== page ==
When my husband, Dan, and I were first married, we bought 16 run down acres of rusty JFG cans, eroded gullies, a small creek, and a wooded ridge.
Being young and energetic, we gathered all the trash, filled the gullies, covered the whole thing with 25 dump truck loads of dirt, and have been here ever since. Living here, we have discovered that if you listen and pay attention, an old farm has a lot to teach you.
Our farm taught us that you can certainly plow, plant, water and weed a very large garden; but you can also skip most of the labor and buy your produce at the Farmers Market.
The farm showed us that you can raise cattle, but cows jump the fence while you are in Florida. If your cow is hit by a vehicle, you are responsible for damages. You can work all winter to build a trail up your ridge, but when you get almost to the top and find an insurmountable rock ledge, you learn to map out your trail ahead of time. Your children can have great fun catching crawdads in the creek, but when the 4-year-old toddles up with a bucket full of an angry snapping turtle, you learn to pay more attention.
All these lessons have been very useful. During retirement, the farm taught us more. Years ago, Dan built a two-story workshop to accommodate his multitude of useful tools. A man who is always busy, after two weeks of retirement Dan decided he wanted another useful tool – a sawmill. At first it was wonderful. We spent hours outside, he with his mill, me with my gardens or tramping the acreage. Then a problem appeared.
Inadvertently, Dan had begun a business. Hearing of the sawmill, friends dropped by; next woodworkers and builders appeared. Dan needed a bigger, better sawmill. That sawmill required a concrete slab and a shed. Dan built a solar powered wood kiln, and after that another, larger wood-powered kiln was needed. A front loader appeared to help lift the lumber, and then a Bobcat became necessary. All the men were having great fun, but the sawmill and all its necessary pieces of equipment loomed perilously close to the pool. Oh dear.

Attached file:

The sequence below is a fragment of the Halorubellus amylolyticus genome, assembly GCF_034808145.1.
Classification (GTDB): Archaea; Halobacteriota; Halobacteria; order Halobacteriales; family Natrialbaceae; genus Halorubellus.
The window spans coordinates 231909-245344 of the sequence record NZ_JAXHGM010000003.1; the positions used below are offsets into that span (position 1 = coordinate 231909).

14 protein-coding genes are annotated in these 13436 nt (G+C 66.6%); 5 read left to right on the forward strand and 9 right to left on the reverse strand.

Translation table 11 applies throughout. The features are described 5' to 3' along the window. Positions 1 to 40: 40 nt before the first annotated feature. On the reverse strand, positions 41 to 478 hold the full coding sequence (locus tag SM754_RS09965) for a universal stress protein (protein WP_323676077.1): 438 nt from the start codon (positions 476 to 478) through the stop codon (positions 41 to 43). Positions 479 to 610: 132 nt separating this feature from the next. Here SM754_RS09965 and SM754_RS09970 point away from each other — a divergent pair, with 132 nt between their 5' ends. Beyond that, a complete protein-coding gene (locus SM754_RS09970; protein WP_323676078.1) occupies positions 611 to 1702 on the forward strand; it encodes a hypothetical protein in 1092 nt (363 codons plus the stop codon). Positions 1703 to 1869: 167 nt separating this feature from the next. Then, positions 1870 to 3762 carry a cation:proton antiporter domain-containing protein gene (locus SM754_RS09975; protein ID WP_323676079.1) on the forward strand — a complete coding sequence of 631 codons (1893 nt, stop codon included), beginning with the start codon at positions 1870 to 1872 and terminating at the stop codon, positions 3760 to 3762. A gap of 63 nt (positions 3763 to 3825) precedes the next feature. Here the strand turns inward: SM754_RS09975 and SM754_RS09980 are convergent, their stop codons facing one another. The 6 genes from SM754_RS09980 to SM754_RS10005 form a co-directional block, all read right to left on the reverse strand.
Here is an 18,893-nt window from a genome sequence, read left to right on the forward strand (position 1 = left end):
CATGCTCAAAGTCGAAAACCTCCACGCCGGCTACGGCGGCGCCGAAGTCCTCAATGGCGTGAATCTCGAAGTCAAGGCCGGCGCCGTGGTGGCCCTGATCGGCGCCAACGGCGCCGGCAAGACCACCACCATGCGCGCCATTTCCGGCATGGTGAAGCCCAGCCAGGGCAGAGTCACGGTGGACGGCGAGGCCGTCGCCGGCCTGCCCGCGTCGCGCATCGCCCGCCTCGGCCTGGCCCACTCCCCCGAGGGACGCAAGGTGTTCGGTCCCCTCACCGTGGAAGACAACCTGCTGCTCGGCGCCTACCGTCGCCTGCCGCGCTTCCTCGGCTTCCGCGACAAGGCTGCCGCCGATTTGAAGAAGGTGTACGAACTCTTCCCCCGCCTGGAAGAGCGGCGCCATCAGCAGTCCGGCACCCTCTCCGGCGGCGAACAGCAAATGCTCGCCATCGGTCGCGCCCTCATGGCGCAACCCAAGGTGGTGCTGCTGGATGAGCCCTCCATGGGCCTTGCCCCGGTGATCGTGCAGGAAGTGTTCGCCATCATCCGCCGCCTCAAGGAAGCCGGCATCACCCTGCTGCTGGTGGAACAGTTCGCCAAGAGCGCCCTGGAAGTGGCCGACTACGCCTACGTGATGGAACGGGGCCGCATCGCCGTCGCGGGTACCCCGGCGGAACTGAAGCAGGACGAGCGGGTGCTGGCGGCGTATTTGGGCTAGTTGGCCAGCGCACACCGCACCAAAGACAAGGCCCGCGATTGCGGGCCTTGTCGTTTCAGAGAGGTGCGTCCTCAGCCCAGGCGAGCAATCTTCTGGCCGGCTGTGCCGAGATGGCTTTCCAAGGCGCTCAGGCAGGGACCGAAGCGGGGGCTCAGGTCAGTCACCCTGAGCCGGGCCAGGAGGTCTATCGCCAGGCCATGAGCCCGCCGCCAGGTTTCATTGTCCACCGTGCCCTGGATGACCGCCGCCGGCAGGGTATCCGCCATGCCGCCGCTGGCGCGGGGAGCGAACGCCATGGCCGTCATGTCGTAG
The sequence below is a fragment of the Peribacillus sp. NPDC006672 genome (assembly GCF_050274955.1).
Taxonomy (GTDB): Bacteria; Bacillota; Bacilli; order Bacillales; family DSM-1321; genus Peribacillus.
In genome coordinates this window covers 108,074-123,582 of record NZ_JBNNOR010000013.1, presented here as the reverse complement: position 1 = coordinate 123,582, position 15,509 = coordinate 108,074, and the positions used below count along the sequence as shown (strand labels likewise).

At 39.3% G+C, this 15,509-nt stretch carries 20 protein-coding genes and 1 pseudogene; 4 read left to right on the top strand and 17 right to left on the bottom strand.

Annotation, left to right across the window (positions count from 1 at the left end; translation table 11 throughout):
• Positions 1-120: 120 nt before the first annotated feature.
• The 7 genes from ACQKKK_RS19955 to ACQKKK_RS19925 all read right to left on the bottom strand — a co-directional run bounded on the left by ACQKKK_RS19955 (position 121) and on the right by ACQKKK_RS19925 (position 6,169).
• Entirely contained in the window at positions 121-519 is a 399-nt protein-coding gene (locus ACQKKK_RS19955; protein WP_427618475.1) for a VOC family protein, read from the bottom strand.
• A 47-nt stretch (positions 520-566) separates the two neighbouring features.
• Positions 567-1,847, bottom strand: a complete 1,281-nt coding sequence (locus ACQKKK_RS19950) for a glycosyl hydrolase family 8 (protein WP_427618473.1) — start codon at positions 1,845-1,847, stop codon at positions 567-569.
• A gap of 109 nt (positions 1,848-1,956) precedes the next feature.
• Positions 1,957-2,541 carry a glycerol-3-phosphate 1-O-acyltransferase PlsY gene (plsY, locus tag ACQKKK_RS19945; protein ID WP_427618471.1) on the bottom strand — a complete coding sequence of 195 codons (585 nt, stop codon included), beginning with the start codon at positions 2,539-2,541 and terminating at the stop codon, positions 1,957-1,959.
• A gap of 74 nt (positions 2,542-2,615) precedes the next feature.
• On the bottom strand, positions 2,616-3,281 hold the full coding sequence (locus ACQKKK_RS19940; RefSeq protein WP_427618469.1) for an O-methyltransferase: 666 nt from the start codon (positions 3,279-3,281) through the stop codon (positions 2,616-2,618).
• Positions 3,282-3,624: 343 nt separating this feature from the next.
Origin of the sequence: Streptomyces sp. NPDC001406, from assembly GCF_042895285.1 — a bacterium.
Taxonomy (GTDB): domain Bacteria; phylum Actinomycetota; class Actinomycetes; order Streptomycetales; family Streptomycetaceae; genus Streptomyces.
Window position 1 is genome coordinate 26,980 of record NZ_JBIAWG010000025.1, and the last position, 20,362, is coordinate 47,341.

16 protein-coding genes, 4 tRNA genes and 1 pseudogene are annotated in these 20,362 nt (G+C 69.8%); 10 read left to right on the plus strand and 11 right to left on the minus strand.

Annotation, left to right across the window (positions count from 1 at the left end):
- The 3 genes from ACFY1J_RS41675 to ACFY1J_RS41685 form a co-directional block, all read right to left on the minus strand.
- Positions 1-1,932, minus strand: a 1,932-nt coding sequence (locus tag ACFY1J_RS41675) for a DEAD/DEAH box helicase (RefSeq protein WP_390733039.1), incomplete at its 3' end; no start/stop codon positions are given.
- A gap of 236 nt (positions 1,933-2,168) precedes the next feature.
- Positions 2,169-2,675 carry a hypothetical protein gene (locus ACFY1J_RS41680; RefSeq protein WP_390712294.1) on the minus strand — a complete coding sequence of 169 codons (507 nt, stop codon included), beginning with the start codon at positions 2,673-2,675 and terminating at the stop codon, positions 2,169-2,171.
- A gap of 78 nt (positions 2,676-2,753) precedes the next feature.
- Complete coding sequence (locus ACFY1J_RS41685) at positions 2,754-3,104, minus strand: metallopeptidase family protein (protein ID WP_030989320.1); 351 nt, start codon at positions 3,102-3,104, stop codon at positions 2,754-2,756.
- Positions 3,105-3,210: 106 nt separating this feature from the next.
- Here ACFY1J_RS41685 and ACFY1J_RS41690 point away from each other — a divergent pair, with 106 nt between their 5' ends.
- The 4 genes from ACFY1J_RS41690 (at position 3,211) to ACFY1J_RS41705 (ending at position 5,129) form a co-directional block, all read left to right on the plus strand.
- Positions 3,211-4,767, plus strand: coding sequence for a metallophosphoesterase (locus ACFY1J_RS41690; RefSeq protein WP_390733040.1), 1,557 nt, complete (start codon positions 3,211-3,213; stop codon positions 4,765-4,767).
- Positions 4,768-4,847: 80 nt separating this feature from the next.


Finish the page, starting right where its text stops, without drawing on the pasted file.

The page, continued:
We needed demarcation lines. The equipment and sawmill area became Dan Land. Dan Land could not extend past the pool. My part of the farm became Cindyville. Cindyville included the yard, and my hiking paths around the farm. To solidify this agreement, I had signs made – “Welcome to Dan Land”, and “Entering Dan Land”.
It’s been a roaring success. Dan Land has become an attraction – newcomers are given a tour, equipment is shown, wood recently sawed admired. One friend suggested that Dan’s useful tools plus the sawmill, could become a Day Care for Men.
Peace now reigns on our old farm. Dan saws, I garden, friends come over. But we’re still listening and paying attention. The farm undoubtedly has lessons yet to teach.
Cindy Arp retired from Knox County Schools as a teacher and librarian. She and husband Dan live in Heiskell. And she goes hiking once a week – even in a forest fire.